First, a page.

Even worse was the way in which the clothes felt tired. I was primarily interested in seeing the black jackets -
They look fabulous in the photographs, but in reality they felt exhausted, like they were melting under the heat of the lighting and the humidity of the crowds. I saw what seemed to be buckling interfacing in lapels and puckers in sleeve heads. One spectacular dress, designed to mimic a tuxedo jacket, literally seemed to be warping, especially at the faux lapel (that curved into a deep U neckline).
Of course, many of these were early and very well-worn garments (if I'd bought one of his pieces in the early '90s, I would have worn it a thousand times too). Other pieces, especially the bold tartan dresses, looked sensational. But somehow I felt utterly dispirited by the exhibit. I can't really say why. Perhaps I'd have enjoyed it more if I'd been able to go when the crowding was better regulated and the atmosphere was slightly more peaceful. Perhaps it was the fact that he died so recently, and as a result it felt oddly premature. Perhaps it was his clearly very complicated feelings about women and femininity. I don't know. The designer himself felt oddly absent from the exhibition--as did his muse, Isabella Blow.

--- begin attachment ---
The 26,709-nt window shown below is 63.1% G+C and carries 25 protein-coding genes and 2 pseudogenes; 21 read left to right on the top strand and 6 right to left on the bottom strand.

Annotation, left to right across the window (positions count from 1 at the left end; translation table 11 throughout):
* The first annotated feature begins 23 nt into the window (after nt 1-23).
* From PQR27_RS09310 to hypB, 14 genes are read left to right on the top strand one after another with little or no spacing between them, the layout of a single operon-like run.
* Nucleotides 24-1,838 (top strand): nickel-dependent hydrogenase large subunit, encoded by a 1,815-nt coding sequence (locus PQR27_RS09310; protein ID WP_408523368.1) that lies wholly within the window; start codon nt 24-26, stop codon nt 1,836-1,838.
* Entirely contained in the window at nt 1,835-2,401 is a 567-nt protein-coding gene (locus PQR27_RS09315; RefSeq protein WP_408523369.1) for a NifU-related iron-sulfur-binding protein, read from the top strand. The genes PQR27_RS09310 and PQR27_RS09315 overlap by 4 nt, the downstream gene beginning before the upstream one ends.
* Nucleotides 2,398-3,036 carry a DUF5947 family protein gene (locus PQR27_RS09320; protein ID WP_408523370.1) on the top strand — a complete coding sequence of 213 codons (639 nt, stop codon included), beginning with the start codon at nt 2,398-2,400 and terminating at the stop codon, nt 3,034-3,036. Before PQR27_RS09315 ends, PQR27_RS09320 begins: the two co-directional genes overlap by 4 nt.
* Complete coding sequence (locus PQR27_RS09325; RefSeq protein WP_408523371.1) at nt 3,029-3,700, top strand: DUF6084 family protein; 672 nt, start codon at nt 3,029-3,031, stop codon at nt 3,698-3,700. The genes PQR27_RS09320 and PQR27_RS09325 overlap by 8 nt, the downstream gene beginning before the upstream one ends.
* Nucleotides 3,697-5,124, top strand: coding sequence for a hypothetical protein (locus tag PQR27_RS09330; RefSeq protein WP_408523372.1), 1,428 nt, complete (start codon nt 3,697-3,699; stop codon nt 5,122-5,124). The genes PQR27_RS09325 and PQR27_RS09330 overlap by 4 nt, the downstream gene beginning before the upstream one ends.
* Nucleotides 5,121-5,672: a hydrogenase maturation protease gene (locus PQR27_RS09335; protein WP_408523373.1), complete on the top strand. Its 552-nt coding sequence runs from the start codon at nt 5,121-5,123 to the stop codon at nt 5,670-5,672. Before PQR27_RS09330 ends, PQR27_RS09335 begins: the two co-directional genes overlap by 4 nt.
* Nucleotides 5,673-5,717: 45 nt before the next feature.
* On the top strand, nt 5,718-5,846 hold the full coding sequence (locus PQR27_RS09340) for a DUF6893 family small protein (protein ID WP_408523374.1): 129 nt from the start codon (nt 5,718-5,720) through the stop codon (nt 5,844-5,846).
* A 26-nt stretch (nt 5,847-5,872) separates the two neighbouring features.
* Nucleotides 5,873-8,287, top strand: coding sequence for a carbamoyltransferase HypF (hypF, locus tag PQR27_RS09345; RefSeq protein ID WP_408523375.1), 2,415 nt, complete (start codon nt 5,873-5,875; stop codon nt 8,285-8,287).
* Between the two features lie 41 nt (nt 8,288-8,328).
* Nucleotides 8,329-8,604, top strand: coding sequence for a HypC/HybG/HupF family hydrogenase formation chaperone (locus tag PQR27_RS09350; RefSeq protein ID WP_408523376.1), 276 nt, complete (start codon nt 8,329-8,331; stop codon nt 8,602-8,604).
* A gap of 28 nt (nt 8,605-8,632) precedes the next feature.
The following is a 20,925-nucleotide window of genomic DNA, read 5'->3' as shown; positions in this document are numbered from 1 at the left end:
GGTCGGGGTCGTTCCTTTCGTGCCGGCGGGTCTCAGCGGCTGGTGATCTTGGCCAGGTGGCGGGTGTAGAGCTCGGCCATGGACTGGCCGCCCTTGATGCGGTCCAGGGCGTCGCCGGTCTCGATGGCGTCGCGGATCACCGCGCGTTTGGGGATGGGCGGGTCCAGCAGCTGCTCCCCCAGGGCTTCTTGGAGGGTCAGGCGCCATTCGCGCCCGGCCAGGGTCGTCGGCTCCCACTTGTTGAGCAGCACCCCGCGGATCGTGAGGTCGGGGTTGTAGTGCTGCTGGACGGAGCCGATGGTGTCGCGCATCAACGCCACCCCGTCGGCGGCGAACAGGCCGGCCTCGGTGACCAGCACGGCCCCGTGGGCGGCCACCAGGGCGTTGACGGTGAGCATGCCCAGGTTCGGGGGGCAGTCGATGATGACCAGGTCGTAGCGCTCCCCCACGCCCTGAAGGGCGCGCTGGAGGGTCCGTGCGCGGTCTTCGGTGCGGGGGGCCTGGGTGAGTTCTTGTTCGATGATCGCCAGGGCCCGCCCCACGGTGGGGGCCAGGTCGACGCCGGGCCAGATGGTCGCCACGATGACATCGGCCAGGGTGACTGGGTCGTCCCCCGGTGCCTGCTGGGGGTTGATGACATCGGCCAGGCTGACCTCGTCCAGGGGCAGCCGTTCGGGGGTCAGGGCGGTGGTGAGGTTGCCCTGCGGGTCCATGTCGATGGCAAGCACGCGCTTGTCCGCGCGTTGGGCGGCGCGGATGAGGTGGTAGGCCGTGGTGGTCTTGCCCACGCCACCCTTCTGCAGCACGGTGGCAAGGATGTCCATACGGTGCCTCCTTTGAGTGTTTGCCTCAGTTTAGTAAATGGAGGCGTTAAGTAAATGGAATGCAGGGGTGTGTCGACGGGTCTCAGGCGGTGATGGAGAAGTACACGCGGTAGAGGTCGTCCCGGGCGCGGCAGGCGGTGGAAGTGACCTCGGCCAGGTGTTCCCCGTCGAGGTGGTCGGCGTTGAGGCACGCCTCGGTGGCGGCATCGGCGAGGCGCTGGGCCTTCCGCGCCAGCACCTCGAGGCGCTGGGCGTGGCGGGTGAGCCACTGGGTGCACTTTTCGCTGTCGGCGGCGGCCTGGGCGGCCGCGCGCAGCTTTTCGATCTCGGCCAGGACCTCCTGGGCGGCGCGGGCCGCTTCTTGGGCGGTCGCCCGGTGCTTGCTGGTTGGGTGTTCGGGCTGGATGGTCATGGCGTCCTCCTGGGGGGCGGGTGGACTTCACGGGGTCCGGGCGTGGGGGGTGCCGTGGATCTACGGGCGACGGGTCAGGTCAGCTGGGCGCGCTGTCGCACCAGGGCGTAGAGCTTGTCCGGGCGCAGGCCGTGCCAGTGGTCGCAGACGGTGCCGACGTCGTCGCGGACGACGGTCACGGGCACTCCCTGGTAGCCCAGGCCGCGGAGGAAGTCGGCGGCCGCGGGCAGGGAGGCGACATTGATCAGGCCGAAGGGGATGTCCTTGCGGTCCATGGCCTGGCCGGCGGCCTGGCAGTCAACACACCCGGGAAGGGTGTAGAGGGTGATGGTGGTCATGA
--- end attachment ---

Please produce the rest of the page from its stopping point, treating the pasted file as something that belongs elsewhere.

After the exhibit my friend and I walked along Old Brompton Road, to watch the supercars. Again--dispiriting--though less surprisingly so.
London has always been flush with money, but the money no longer makes sense. My friend's Australian hedge fund neighbor has bought all the flats around her modest-but well situated-home. He is building a "super-house" that completely encloses her 1-bedroom flat. He is slowly buying up the six-story building next door, because he wants an indoor pool. That--plus the roar of supercars racing up and down her local streets--makes London feel distinctly less open than it used to. Money trumps everything and there isn't much room here for those of us lacking it.